Yoga therapy (YT) improves cognitive function in healthy individuals, but its impact on cognitive function among persons with schizophrenia (SZ) has not been investigated.Objective:
To evaluate the adjunctive YT for cognitive domains impaired in SZ.Methods:
Patients with SZ received YT or treatment as usual (TAU; n = 65, n = 23, respectively). Accuracy and speed for seven cognitive domains were assessed using a computerised neurocognitive battery (CNB), thus minimising observer bias. Separately, YT was evaluated among patients with bipolar I disorder (n = 40), major depressive disorder (n = 37) and cardiology outpatients (n = 68). All patients also received routine pharmacotherapy. Patients were not randomised to YT or TAU.Results:
In comparison with the SZ/TAU group, the SZ/YT group showed significantly greater improvement with regard to measures of attention following corrections for multiple comparisons; the changes were more prominent among the men. In the other diagnostic groups, differing patterns of improvements were noted with small-to-medium effect sizes.Conclusions:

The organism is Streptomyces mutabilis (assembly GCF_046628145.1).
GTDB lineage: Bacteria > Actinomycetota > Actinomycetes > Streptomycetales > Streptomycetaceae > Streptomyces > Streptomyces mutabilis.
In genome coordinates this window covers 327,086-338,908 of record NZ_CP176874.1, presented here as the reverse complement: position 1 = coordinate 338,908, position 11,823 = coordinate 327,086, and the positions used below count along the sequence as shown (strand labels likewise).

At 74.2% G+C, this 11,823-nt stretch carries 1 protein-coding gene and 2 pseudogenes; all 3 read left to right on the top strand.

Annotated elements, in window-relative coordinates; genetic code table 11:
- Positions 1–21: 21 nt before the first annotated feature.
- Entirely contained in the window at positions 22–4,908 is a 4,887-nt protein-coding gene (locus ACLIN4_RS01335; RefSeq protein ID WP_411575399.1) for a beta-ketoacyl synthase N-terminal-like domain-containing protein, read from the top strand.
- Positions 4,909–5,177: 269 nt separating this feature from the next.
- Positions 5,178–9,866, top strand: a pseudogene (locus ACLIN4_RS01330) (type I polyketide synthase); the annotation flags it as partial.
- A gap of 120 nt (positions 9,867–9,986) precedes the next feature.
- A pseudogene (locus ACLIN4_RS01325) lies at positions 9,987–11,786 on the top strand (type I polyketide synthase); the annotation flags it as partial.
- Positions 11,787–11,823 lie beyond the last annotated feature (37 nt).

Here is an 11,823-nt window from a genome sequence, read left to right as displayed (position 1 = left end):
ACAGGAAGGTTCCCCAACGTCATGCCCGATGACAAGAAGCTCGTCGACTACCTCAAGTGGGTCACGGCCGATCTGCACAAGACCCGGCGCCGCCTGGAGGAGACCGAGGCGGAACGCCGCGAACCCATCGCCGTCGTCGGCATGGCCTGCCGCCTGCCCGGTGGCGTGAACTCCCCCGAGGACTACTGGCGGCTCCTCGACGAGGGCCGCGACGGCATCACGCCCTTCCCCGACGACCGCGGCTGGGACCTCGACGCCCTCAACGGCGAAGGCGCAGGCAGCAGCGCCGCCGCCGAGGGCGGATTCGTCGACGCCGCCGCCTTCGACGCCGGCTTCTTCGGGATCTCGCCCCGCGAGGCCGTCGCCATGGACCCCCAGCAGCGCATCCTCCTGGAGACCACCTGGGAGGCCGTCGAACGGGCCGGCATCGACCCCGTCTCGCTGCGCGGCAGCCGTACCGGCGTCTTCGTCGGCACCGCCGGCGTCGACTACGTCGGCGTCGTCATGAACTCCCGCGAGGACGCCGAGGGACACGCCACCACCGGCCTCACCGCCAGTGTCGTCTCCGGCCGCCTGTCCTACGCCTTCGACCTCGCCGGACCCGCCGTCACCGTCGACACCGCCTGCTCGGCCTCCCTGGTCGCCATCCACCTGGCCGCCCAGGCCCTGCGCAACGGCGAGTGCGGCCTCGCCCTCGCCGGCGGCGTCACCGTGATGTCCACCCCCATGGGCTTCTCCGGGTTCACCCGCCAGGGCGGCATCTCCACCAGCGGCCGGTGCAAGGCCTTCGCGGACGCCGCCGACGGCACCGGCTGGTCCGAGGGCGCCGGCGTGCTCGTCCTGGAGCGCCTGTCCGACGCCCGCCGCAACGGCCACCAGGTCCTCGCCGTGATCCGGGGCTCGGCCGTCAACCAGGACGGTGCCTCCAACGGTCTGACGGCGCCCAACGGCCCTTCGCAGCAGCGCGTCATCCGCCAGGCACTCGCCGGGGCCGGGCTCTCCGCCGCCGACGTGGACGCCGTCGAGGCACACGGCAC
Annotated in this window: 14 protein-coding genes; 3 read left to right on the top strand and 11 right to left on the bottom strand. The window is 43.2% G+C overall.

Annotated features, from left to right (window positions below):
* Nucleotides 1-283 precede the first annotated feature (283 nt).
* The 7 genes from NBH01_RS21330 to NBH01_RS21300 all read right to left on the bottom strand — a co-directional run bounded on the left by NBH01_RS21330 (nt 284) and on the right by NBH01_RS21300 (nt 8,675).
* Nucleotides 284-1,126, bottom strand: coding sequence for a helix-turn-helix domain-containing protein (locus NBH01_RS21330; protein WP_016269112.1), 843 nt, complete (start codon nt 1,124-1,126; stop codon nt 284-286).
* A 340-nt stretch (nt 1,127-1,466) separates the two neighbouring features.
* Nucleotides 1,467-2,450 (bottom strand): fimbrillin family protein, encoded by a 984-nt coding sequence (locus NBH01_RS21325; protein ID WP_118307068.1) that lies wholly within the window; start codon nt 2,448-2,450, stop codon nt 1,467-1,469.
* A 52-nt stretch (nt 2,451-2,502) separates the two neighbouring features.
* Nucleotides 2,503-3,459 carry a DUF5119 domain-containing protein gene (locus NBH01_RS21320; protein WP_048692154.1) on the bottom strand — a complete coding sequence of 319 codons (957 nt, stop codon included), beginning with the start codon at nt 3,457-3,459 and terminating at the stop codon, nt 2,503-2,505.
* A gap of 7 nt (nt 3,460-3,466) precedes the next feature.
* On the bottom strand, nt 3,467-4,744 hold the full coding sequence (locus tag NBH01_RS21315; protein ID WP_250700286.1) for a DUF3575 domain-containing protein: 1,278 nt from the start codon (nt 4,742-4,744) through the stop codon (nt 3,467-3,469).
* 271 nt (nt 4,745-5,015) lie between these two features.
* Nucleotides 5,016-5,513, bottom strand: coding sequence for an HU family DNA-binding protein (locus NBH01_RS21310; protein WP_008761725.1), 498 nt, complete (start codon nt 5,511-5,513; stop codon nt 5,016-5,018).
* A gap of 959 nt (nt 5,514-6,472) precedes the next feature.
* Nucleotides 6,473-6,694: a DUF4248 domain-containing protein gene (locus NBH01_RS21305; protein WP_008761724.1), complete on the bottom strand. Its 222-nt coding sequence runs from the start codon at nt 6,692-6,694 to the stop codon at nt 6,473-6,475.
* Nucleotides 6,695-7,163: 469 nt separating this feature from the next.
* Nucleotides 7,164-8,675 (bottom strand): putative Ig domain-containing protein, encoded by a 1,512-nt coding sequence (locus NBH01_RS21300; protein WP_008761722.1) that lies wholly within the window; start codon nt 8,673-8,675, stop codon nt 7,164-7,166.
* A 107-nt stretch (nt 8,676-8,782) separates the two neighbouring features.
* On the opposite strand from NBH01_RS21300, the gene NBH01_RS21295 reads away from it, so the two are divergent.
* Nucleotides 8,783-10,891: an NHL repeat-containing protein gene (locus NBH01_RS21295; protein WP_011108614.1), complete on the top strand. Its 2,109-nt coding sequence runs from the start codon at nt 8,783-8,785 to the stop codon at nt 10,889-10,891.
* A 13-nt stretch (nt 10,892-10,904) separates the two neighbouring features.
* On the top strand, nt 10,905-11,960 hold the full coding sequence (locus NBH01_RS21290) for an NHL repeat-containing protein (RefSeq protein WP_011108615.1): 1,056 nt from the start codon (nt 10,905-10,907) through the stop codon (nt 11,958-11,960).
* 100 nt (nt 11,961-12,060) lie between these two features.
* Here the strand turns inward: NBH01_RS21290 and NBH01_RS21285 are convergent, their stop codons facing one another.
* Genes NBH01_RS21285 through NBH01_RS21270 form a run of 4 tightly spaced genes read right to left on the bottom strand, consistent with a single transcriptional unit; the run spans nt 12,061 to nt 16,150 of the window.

Our initial analyses suggest nominally significant improvement in cognitive function in SZ with adjunctive therapies such as YT. The magnitude of the change varies by cognitive domain and may also vary by diagnostic group.